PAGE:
"Police say they are there to advise," Amini added. "But, in reality, every single day, in all of Iran's cities, they are controlling women's bodies, their dress, everything."

"Hijab is a symbol of this oppression." 


However, Amini - herself once arrested by the morality police - said the demonstrations that rocked Iran were about much more than dress codes. 

"The demands of people are not limited to the hijab," she said. "They want freedom. They want democracy. They want to be free of this Islamic Republic."

Mahsa Amini's death unleashed pent-up fury over issues including personal freedoms in the Islamic Republic and an economy reeling from sanctions. 

The protests were eventually crushed by the regime, amid a sea of violence and oppression. But dissent has continued in other ways, with women openly defying hijab laws. 

In March, five Iranian teenage girls were arrested over a TikTok video of them dancing to a Selena Gomez song without covering their hair. 


According to one Iranian activist, who wished to remain anonymous, another issue with the current hijab policy is that does not respect the different forms of dress worn by Iran's various ethnic and religious groups. 

Instead, the authorities promote the black chador, a large piece of cloth, which leaves only the face exposed.

“The Islamic government is not even approving of the other types of hijab and traditional clothing in other ethnic groups,” they said. “They even oppress those people who are actually practising their religion.”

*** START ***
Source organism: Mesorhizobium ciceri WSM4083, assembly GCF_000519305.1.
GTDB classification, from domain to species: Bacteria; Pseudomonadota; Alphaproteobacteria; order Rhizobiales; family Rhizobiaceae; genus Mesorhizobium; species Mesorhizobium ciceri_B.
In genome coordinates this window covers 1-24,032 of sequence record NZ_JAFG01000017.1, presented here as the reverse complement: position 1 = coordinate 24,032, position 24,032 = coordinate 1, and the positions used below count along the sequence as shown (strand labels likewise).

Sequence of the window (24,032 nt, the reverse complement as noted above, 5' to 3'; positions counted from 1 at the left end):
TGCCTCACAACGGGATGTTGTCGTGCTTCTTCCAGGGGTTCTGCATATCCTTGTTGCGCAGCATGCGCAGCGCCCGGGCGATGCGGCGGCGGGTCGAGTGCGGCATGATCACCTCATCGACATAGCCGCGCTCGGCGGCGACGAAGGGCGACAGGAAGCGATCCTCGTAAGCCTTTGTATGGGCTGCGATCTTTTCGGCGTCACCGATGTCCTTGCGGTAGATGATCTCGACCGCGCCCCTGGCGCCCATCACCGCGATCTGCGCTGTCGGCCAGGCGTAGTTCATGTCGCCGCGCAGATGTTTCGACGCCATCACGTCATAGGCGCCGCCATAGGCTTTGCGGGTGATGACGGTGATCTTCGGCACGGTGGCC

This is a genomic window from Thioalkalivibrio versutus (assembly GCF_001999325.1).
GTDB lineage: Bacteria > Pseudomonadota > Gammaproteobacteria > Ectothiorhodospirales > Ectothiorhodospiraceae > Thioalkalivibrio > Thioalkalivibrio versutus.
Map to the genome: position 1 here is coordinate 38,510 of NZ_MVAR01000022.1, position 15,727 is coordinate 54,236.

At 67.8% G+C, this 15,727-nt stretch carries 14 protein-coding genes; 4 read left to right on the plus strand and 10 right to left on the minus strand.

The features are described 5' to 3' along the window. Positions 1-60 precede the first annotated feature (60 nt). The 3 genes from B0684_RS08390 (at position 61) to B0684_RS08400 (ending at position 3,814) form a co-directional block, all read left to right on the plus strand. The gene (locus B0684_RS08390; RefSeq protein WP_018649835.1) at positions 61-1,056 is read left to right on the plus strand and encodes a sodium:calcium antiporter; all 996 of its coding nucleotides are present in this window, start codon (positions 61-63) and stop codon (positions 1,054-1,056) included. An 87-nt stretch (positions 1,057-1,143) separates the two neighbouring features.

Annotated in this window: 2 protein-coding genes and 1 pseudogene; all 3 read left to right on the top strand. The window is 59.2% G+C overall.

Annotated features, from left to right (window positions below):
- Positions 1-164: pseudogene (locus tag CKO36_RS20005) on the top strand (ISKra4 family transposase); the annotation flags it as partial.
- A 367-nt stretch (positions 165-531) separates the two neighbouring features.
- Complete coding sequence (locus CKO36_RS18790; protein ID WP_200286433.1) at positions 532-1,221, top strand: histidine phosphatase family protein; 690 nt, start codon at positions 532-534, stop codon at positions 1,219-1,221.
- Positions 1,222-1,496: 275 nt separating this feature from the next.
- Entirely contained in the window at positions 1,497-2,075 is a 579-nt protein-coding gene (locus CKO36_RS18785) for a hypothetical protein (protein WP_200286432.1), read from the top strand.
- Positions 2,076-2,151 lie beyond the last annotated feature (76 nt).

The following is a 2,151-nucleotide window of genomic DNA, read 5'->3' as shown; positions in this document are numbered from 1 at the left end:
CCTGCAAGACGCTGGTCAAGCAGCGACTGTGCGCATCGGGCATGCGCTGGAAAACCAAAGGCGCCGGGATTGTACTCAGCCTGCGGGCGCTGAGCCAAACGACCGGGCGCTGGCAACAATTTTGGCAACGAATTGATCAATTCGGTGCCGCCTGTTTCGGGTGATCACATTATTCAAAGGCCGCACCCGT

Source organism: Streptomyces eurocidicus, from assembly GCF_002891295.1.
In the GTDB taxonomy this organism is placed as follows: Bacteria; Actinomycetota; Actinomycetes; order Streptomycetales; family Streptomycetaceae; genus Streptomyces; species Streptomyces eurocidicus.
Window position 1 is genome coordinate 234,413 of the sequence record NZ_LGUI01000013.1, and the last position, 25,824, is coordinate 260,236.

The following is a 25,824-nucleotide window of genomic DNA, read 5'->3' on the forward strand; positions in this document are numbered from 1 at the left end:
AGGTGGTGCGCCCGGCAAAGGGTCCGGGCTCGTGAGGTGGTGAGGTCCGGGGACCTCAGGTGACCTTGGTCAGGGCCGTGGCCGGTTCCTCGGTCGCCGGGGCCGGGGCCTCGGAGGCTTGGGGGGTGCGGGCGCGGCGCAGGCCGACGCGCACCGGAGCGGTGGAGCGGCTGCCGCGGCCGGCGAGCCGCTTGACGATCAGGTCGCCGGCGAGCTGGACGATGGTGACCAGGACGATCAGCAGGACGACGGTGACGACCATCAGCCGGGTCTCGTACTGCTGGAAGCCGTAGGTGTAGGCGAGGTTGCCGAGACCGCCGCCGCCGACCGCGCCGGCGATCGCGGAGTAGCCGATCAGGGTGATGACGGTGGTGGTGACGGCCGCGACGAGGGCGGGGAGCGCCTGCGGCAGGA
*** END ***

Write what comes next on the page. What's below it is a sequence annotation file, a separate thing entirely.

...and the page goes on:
Iran is a very mixed society, containing Persians, Kurds, Azerbaijanis, Lurs, Gilakis, Arabs, Balochi and Turkmens. Each has its own traditional clothing and wears the hijab in different ways, switching colours, patterns and styles.

Safin Hamed/AFP or licensors
Iranian Kurdish women perform a traditional dance as they celebrate Nowruz, the Persian New Year, March 2016.Safin Hamed/AFP or licensors

However, Amini was quick to point out that the hijab in Iran is not a cultural matter.


"Whenever we talk about women's dress code and their rights in Iran, the government always answers that this is Iranian culture," she said. "This is not culture, it is force."

“We need to talk about law, punishment, how many women have been arrested just because of their outfit, not culture," she said. 

Like Amini, the unnamed Iranian activist pointed out the oppressive, involuntary nature of the hijab in Iran, claiming it was counter-productive. 

“As a human being whenever you are forced to do something you always want to reject it,” they said. “It is human nature.”

“It's [the hijab] has been forced on us for so many years that we don't know who’s wearing it because of their choice or because they are forced to.”


Looking to the future, the activist said they were "trying to be hopeful."

“It is really hard to talk about hijab at the moment,” they said. "This looks like one of the biggest feminist uprisings that has happened in Iran since the revolution. Both men and women are coming to the streets together to fight for change."

"By killing Mahsa they opened the gates of anger.”